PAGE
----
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D.C. Council Lifts Ban On Overhead Wires

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The D.C. City Council is endorsing a multimillion-dollar streetcar project this week by lifting a federal ban on the use of overhead wires in the District. But it's unclear if the Council actually has the authority to do that.

The overhead wire ban was enacted by Congress in the 1880s to protect the District's historic, monumental views. Council members say they have the legal power to supersede this ban, but the agency that protects federal interests in the District, the National Capital Planning Commission, has expressed doubts.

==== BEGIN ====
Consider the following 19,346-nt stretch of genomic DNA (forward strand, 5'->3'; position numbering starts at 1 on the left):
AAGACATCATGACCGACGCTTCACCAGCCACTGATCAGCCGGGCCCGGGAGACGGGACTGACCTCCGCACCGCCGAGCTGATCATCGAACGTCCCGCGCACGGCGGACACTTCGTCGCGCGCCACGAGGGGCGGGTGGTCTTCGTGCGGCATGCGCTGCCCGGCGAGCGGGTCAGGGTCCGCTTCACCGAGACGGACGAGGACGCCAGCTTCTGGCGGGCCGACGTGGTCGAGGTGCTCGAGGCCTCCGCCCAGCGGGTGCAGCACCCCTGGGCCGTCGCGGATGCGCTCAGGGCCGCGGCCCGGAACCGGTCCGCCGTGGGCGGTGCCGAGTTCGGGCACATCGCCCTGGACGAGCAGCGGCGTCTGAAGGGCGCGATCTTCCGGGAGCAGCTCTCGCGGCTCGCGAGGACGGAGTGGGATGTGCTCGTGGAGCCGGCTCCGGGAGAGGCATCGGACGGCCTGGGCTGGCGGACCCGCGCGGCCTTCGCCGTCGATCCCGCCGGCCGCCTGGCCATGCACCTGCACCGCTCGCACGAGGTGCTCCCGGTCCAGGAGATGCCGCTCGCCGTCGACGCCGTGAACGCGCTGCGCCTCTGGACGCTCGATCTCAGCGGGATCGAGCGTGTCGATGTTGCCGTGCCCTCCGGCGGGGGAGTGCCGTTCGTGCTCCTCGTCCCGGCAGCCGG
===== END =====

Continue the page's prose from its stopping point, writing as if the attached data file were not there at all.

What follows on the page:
D.C. council members say they need to use overhead wires to make the streetcars viable.

"That's the cheapest way to go," says Councilmember Tommy Wells, a strong streetcar backer. He says overhead wires are necessary because wireless streetcars are less reliable and much more expensive.

"It would substantially increase the cost of the project to the citizens," Wells says.

He says the city is working with the Capital Planning Commission, and he hopes it won't overrule the council.

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